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Lions have real shot at glory


Conor Murray drives over the line to score the Lions’ second try in Wellington on Saturday. Photo: REUTERS

Conor Murray drives over the line to score the Lions’ second try in Wellington on Saturday. Photo: REUTERS

Conor Murray drives over the line to score the Lions’ second try in Wellington on Saturday. Photo: REUTERS

Colin Meads - Sir Colin Meads to those in these parts - was the last All Black to be sent from the field in an international in New Zealand. And that was 50 years ago.

Now, controversial All Black centre Sonny Bill Williams, who divides the nation in terms of popularity, joins Meads and Cyril Brownlie (1927) in an exclusive enough All Black triumvirate.

Williams' mindless shoulder charge on Lions winger Anthony Watson ultimately cost his team the chance of wrapping up the series in two games, as most expected them to do.

As a game, it was mistake-ridden and pretty ugly but in the end, it provided a thrilling and timely Lions victory that keeps this series alive and kicking.


In a game dominated by a red card, a yellow card, three uncharacteristic fluffs at goal by All Black out-half Beauden Barrett and a pedantic French referee who sucked the life out of it with his whistle, it was still the win that coach Warren Gatland desperately needed, but very nearly didn't get.

If the Lions could not beat the All Blacks with 14 men and in terrible conditions that suited them better, then they were never going to do it.

In the end, when replacement Lions prop Karl Snickler jubilantly jumped in the air after he had extracted the winning penalty, the Lions deservedly had their spoils.

All Blacks coach Steve Hansen cannot complain. His team were held tryless for the first time in New Zealand in over 15 years and Hansen had to admit his side were beaten by the better team on the night.

If truth be told, the All Blacks never really looked like opening the Lions up but as Hansen correctly said in the post-match conference, "that was always going to prove difficult once SBW had gone".

A man down, Hansen had to make the crucial decision of playing one down in the backline, or one down in the forwards. Given the wet and windy conditions and the fact that the Lions were employing a kicking game, Hansen decided to take the power of All Black flanker Jerome Kaino off. Once he was gone, the Lions dominated the physical exchanges. The All Blacks were comprehensive enough winners in Auckland, where they dominated up front, but in Wellington there was an extra physicality in the Lions' approach.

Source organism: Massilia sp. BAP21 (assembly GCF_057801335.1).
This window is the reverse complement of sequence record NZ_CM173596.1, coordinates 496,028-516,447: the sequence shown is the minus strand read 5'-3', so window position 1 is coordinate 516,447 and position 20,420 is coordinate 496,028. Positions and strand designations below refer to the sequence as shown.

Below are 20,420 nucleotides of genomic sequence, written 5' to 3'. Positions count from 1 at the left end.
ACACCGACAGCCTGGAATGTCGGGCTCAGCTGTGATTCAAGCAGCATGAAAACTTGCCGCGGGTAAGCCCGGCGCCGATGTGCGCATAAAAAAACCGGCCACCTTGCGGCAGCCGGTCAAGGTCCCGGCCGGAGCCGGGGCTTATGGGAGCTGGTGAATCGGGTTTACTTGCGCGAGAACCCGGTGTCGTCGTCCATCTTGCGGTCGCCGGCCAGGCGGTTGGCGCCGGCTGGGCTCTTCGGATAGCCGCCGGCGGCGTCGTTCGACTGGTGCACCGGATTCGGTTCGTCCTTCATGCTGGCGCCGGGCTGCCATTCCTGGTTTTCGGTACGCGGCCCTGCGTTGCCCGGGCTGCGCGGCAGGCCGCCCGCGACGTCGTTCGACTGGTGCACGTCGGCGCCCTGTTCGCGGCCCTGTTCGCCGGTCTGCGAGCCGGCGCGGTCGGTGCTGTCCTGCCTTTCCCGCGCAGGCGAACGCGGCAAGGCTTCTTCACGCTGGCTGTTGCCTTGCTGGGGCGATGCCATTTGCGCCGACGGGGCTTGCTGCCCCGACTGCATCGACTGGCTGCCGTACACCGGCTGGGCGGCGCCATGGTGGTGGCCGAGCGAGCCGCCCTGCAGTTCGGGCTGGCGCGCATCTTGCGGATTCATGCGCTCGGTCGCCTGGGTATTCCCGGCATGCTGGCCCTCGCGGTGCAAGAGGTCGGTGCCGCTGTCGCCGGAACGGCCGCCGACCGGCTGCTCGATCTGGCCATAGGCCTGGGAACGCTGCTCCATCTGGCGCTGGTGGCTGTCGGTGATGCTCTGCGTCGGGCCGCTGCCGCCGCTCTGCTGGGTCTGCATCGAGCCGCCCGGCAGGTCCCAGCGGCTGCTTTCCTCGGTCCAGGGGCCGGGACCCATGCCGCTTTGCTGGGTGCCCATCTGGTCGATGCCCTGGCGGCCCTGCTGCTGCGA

Despite giving away some soft penalties throughout the second half, Gatland has plenty of positives to work on before next week.


The All Blacks will have to find a suitable replacement for Williams, who has been hit with a four-week ban after his indiscretion, and possibly winger Waisake Nodoalo, who failed a return-to-play concussion protocol.

The All Blacks were poor enough in general, with only Barrett and at times debutant Hurricanes centre Ngani Laumape threatening.

In fact, when replacement Aaron Cruden came on, with Barrett again pushed out of position, the All Blacks lost their shape completely.

Why Hansen continues to drop his best player to 15 when he is needed most mystifies me.

The outstanding players all came from the winning side and included Ireland scrum-half Conor Murray (getting used to scoring crucial tries against the Blacks), out-half Johnny Sexton and the human dynamo that is Seán O'Brien.

Others to feature prominently were the youthful talents of rangy English second row Maro Itoje and Welsh No 8 Toby Faletau,

The pressure will now come on the Kiwis big time. The New Zealand media can be cruel in moments like these, and Gatland has a real chance of winning next Saturday. His Lions team has nothing to lose now.

They have avoided what most thought would be a certain series whitewash, and they have a realistic chance of being the first team since 1971 to win a Lions series in New Zealand. Of course, the All Blacks will come back stronger than before. But, as France proved in the World Cup final in 2011, put the All Blacks out of their comfort zone and they don't react too well.

Why? Because mentally they are not used to losing, not used to being questioned this side of the hemisphere.

The Lions now decamp to the picturesque town of Queenstown to enjoy a few days rest before they fly back to Auckland late in the week for a game that will always stay in their memories, win or lose.

Their training will be focused and relaxed, while that of the All Blacks will be frantic and pressured.

It looms as one of those games that may dictate the future of the Lions franchise.

A nation's pride against the future of the Lions . . . no pressure then.